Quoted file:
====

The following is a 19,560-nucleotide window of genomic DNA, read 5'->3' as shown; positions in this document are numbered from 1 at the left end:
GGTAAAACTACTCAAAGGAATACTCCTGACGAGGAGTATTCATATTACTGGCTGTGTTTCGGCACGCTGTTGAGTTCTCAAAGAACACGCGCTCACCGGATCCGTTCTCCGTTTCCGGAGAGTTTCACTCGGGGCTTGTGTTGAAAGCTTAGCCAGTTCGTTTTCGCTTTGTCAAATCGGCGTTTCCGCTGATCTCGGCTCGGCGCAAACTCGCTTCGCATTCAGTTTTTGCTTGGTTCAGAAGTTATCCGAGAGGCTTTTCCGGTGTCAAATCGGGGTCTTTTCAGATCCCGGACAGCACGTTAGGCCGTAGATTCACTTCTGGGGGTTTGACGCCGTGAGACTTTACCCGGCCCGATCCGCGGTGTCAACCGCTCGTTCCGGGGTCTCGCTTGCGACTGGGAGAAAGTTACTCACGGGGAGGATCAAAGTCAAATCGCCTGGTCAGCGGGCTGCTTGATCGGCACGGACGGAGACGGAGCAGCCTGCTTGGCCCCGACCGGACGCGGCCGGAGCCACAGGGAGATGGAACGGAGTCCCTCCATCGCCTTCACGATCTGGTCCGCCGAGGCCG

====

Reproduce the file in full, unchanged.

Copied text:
The following is a 19,560-nucleotide window of genomic DNA, read 5'->3' as shown; positions in this document are numbered from 1 at the left end:
GGTAAAACTACTCAAAGGAATACTCCTGACGAGGAGTATTCATATTACTGGCTGTGTTTCGGCACGCTGTTGAGTTCTCAAAGAACACGCGCTCACCGGATCCGTTCTCCGTTTCCGGAGAGTTTCACTCGGGGCTTGTGTTGAAAGCTTAGCCAGTTCGTTTTCGCTTTGTCAAATCGGCGTTTCCGCTGATCTCGGCTCGGCGCAAACTCGCTTCGCATTCAGTTTTTGCTTGGTTCAGAAGTTATCCGAGAGGCTTTTCCGGTGTCAAATCGGGGTCTTTTCAGATCCCGGACAGCACGTTAGGCCGTAGATTCACTTCTGGGGGTTTGACGCCGTGAGACTTTACCCGGCCCGATCCGCGGTGTCAACCGCTCGTTCCGGGGTCTCGCTTGCGACTGGGAGAAAGTTACTCACGGGGAGGATCAAAGTCAAATCGCCTGGTCAGCGGGCTGCTTGATCGGCACGGACGGAGACGGAGCAGCCTGCTTGGCCCCGACCGGACGCGGCCGGAGCCACAGGGAGATGGAACGGAGTCCCTCCATCGCCTTCACGATCTGGTCCGCCGAGGCCG